• The men behaved splendidly. As their ranks were thinned by shot and grape, they closed up into place and kept a good line. But no matter what high soldierly qualities these men were endowed with, no matter how faithfully they obeyed the oft-repeated order to “charge,” it was both a moral and physical impossibility for these men to cross the deep bayou that flowed at their feet—already crimson with patriots’ blood—and capture the battery on the bluff. Colonel Nelson, who commanded this black brigade, despatched an orderly to General Dwight, informing him that it was not in the nature of things for his men to accomplish anything by further charges. “Tell Colonel Nelson,” said General Dwight, “I shall consider that he has accomplished nothing unless he takes those guns.” This last order of General Dwight’s will go into history as a cruel and unnecessary act. He must have known that three regiments of infantry, torn and shattered by about fifteen or twenty heavy guns, with an impassable bayou encircling the bluff, could accomplish nothing by charging. But the men, what could they do?

  • “Theirs not to make reply,
  • Theirs not to reason why,
  • Theirs but to do and die.”
  • Again the order to charge was given, and the men, worked up to a feeling of desperation on account of repeated failures, raised a cry and made another charge. The ground was covered with dead and wounded. Trees were felled by shell and solid shot; and at one time a company was covered with the branches of a falling tree. Captain Callioux was in command of Company E, the color company. He was first wounded in the left arm, the limb being broken above the elbow. He ran to the front of his company, waving his sword and crying “Follow me.” But when within about fifty yards of the enemy he was struck by a shell, and fell dead in front of his company.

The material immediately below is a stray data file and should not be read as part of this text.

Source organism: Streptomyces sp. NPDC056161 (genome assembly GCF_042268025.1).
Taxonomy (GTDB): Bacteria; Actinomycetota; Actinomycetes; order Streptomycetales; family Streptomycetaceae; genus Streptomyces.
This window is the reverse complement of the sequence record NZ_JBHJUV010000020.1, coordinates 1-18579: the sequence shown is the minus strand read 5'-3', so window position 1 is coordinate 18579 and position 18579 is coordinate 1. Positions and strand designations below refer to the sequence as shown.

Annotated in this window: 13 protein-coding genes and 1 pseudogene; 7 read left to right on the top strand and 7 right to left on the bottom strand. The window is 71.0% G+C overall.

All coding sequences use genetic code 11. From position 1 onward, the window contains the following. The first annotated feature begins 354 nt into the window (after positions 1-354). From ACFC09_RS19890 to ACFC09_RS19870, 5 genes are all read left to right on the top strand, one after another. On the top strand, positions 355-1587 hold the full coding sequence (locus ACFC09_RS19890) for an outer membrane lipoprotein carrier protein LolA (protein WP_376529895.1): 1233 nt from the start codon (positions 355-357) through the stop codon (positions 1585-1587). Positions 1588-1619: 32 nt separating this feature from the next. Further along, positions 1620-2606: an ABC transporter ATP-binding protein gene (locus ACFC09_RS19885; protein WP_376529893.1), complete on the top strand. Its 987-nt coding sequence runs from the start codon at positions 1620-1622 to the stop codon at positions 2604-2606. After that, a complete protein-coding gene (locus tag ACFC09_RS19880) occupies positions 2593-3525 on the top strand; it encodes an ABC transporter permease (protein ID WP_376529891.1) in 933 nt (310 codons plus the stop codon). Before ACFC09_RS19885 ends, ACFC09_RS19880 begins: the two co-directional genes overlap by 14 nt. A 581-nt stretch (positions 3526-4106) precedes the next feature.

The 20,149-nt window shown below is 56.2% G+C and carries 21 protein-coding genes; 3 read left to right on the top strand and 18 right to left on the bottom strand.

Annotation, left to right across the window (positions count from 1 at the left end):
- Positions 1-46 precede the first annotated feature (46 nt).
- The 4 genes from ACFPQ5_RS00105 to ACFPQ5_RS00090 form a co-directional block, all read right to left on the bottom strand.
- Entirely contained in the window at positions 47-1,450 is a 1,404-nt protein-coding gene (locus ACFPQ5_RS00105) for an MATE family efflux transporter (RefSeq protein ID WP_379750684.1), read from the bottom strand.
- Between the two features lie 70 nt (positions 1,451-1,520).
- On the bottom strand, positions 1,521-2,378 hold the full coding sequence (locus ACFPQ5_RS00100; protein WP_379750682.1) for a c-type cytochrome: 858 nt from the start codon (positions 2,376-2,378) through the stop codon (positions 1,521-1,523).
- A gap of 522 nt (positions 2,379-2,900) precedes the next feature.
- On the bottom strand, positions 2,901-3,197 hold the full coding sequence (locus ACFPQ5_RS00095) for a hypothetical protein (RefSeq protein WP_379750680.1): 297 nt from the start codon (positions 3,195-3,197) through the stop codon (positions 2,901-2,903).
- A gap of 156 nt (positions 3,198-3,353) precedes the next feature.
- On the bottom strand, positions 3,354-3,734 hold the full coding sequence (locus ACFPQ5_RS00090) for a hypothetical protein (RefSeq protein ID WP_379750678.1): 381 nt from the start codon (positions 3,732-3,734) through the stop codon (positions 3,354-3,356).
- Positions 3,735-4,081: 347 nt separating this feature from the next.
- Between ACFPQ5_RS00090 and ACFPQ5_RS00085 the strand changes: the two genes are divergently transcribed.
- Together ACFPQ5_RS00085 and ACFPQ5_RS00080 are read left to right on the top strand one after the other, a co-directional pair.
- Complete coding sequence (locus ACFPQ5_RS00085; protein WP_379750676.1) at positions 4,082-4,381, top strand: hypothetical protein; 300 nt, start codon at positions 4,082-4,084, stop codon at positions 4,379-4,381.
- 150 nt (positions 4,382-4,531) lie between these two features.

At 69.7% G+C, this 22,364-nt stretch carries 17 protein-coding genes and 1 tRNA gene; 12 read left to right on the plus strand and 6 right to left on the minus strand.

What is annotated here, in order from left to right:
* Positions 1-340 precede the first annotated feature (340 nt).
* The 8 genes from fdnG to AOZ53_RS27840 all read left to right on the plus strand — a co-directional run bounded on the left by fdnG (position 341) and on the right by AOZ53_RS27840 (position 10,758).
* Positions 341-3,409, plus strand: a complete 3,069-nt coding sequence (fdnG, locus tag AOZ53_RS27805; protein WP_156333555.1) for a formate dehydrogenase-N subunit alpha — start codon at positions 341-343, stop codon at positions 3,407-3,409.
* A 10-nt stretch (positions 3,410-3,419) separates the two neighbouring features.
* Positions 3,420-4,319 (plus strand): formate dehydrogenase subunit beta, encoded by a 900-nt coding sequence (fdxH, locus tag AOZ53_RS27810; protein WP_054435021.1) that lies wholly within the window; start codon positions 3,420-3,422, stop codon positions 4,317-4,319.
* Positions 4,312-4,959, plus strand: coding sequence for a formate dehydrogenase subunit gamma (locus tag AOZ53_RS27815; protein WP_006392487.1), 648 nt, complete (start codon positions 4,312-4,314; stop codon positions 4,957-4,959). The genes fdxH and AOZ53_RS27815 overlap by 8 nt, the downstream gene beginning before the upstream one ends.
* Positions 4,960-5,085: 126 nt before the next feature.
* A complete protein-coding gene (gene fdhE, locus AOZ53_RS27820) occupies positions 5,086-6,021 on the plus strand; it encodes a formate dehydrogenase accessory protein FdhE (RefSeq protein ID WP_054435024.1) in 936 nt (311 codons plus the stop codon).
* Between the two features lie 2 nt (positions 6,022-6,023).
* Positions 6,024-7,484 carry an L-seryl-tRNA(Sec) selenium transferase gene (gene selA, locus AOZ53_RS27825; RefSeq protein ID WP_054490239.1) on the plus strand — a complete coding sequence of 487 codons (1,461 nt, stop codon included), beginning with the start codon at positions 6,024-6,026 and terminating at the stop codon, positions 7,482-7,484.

Many Greeks fell defending the pass at Thermopylæ against the Persian army, but history has made peculiarly conspicuous Leonidas and his four hundred Spartans. In a not distant future, when a calm and truthful history of the battle of Port Hudson is written, notwithstanding many men fought and died there, the heroism of the “Black Captain,” the accomplished gentleman and fearless soldier, Andre Callioux, and his faithful followers, will make a most fascinating picture for future generations to look upon and study.

    “Colonel, I will bring back these colors to you in honor, or report to God the reason why.” It was now past 11 A.M., May 27, 1863. The men were struggling in front of the bluff. The brave Callioux was lying lifeless upon the field that was now slippery with gore and crimson with blood. The enemy was directing his shell and shot at the flags of the First Regiment. A shell, about a six-pounder, struck the flag-staff, cut it in two, and carried away part of the head of Planciancois. He fell, and the flag covered him as a canopy of glory, and drank of the crimson tide that flowed from his mutilated head. Corporal Heath caught up the flag, but no sooner had he shouldered the dear old banner than a musket-ball went crashing through his head and scattered his brains upon the flag, and he, still clinging to it, fell dead upon the body of Sergeant Planciancois. Another corporal caught up the banner and bore it through the fight with pride.

    This was the last charge, the seventh; and what was left of this gallant black brigade came back from the hell into which they had plunged with so much daring and forgetfulness seven times.

    They did not capture the battery on the bluff, it’s true, but they convinced the white soldiers on both sides that they were both willing and able to help fight the battles of the Union. And if any person doubts the abilities of the negro as a soldier, let him talk with General Banks, as we have, and hear “his golden eloquence on the black brigade at Port Hudson.”